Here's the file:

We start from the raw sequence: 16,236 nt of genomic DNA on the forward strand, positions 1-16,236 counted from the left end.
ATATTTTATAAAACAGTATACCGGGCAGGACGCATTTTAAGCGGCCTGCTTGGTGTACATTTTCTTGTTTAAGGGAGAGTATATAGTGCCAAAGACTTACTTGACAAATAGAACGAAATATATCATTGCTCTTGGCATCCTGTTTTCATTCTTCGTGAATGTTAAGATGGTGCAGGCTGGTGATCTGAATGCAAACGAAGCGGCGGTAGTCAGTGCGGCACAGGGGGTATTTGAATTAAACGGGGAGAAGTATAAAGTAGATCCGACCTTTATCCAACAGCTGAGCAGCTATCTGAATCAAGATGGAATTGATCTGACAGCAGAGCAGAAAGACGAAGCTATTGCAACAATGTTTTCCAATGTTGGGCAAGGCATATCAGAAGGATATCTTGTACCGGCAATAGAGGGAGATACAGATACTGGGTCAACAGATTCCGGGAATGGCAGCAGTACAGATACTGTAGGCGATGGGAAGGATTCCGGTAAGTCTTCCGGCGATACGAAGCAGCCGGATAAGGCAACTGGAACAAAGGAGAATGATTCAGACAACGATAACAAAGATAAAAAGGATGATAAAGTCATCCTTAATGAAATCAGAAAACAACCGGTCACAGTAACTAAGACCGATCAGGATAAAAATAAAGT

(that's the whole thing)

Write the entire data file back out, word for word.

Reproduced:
We start from the raw sequence: 16,236 nt of genomic DNA on the forward strand, positions 1-16,236 counted from the left end.
ATATTTTATAAAACAGTATACCGGGCAGGACGCATTTTAAGCGGCCTGCTTGGTGTACATTTTCTTGTTTAAGGGAGAGTATATAGTGCCAAAGACTTACTTGACAAATAGAACGAAATATATCATTGCTCTTGGCATCCTGTTTTCATTCTTCGTGAATGTTAAGATGGTGCAGGCTGGTGATCTGAATGCAAACGAAGCGGCGGTAGTCAGTGCGGCACAGGGGGTATTTGAATTAAACGGGGAGAAGTATAAAGTAGATCCGACCTTTATCCAACAGCTGAGCAGCTATCTGAATCAAGATGGAATTGATCTGACAGCAGAGCAGAAAGACGAAGCTATTGCAACAATGTTTTCCAATGTTGGGCAAGGCATATCAGAAGGATATCTTGTACCGGCAATAGAGGGAGATACAGATACTGGGTCAACAGATTCCGGGAATGGCAGCAGTACAGATACTGTAGGCGATGGGAAGGATTCCGGTAAGTCTTCCGGCGATACGAAGCAGCCGGATAAGGCAACTGGAACAAAGGAGAATGATTCAGACAACGATAACAAAGATAAAAAGGATGATAAAGTCATCCTTAATGAAATCAGAAAACAACCGGTCACAGTAACTAAGACCGATCAGGATAAAAATAAAGT